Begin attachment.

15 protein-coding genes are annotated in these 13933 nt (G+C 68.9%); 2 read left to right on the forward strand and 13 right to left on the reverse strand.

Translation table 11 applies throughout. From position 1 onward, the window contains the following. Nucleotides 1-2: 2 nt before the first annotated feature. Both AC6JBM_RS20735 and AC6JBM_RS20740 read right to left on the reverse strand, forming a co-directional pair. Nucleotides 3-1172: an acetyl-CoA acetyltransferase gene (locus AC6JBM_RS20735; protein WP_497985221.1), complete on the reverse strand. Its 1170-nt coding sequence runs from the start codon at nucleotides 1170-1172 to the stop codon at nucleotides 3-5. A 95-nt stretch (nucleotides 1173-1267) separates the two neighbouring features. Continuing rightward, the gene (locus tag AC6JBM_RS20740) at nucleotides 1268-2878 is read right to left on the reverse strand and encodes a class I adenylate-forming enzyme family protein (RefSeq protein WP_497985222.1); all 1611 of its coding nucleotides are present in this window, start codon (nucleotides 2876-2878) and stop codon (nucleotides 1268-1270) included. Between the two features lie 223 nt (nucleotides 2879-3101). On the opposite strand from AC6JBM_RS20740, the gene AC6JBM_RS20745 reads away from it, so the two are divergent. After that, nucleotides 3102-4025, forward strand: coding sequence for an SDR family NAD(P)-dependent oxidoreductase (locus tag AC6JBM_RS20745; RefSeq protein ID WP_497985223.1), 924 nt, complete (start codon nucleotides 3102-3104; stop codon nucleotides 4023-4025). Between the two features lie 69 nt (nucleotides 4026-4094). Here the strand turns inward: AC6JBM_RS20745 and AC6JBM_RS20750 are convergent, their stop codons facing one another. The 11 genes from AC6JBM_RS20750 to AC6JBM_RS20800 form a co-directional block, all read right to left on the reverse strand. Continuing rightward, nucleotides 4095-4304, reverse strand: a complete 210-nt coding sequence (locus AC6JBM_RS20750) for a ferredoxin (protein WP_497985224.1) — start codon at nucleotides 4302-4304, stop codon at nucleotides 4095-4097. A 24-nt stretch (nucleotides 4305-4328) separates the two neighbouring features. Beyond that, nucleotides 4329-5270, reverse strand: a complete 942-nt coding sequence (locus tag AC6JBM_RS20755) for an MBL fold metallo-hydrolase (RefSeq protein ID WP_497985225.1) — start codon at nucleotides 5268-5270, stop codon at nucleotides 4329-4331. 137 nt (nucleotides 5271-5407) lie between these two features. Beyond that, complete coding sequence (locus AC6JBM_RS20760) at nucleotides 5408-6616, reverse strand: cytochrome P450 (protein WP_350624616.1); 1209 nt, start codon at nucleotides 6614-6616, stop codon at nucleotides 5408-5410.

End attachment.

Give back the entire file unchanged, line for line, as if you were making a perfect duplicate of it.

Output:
15 protein-coding genes are annotated in these 13933 nt (G+C 68.9%); 2 read left to right on the forward strand and 13 right to left on the reverse strand.

Translation table 11 applies throughout. From position 1 onward, the window contains the following. Nucleotides 1-2: 2 nt before the first annotated feature. Both AC6JBM_RS20735 and AC6JBM_RS20740 read right to left on the reverse strand, forming a co-directional pair. Nucleotides 3-1172: an acetyl-CoA acetyltransferase gene (locus AC6JBM_RS20735; protein WP_497985221.1), complete on the reverse strand. Its 1170-nt coding sequence runs from the start codon at nucleotides 1170-1172 to the stop codon at nucleotides 3-5. A 95-nt stretch (nucleotides 1173-1267) separates the two neighbouring features. Continuing rightward, the gene (locus tag AC6JBM_RS20740) at nucleotides 1268-2878 is read right to left on the reverse strand and encodes a class I adenylate-forming enzyme family protein (RefSeq protein WP_497985222.1); all 1611 of its coding nucleotides are present in this window, start codon (nucleotides 2876-2878) and stop codon (nucleotides 1268-1270) included. Between the two features lie 223 nt (nucleotides 2879-3101). On the opposite strand from AC6JBM_RS20740, the gene AC6JBM_RS20745 reads away from it, so the two are divergent. After that, nucleotides 3102-4025, forward strand: coding sequence for an SDR family NAD(P)-dependent oxidoreductase (locus tag AC6JBM_RS20745; RefSeq protein ID WP_497985223.1), 924 nt, complete (start codon nucleotides 3102-3104; stop codon nucleotides 4023-4025). Between the two features lie 69 nt (nucleotides 4026-4094). Here the strand turns inward: AC6JBM_RS20745 and AC6JBM_RS20750 are convergent, their stop codons facing one another. The 11 genes from AC6JBM_RS20750 to AC6JBM_RS20800 form a co-directional block, all read right to left on the reverse strand. Continuing rightward, nucleotides 4095-4304, reverse strand: a complete 210-nt coding sequence (locus AC6JBM_RS20750) for a ferredoxin (protein WP_497985224.1) — start codon at nucleotides 4302-4304, stop codon at nucleotides 4095-4097. A 24-nt stretch (nucleotides 4305-4328) separates the two neighbouring features. Beyond that, nucleotides 4329-5270, reverse strand: a complete 942-nt coding sequence (locus tag AC6JBM_RS20755) for an MBL fold metallo-hydrolase (RefSeq protein ID WP_497985225.1) — start codon at nucleotides 5268-5270, stop codon at nucleotides 4329-4331. 137 nt (nucleotides 5271-5407) lie between these two features. Beyond that, complete coding sequence (locus AC6JBM_RS20760) at nucleotides 5408-6616, reverse strand: cytochrome P450 (protein WP_350624616.1); 1209 nt, start codon at nucleotides 6614-6616, stop codon at nucleotides 5408-5410.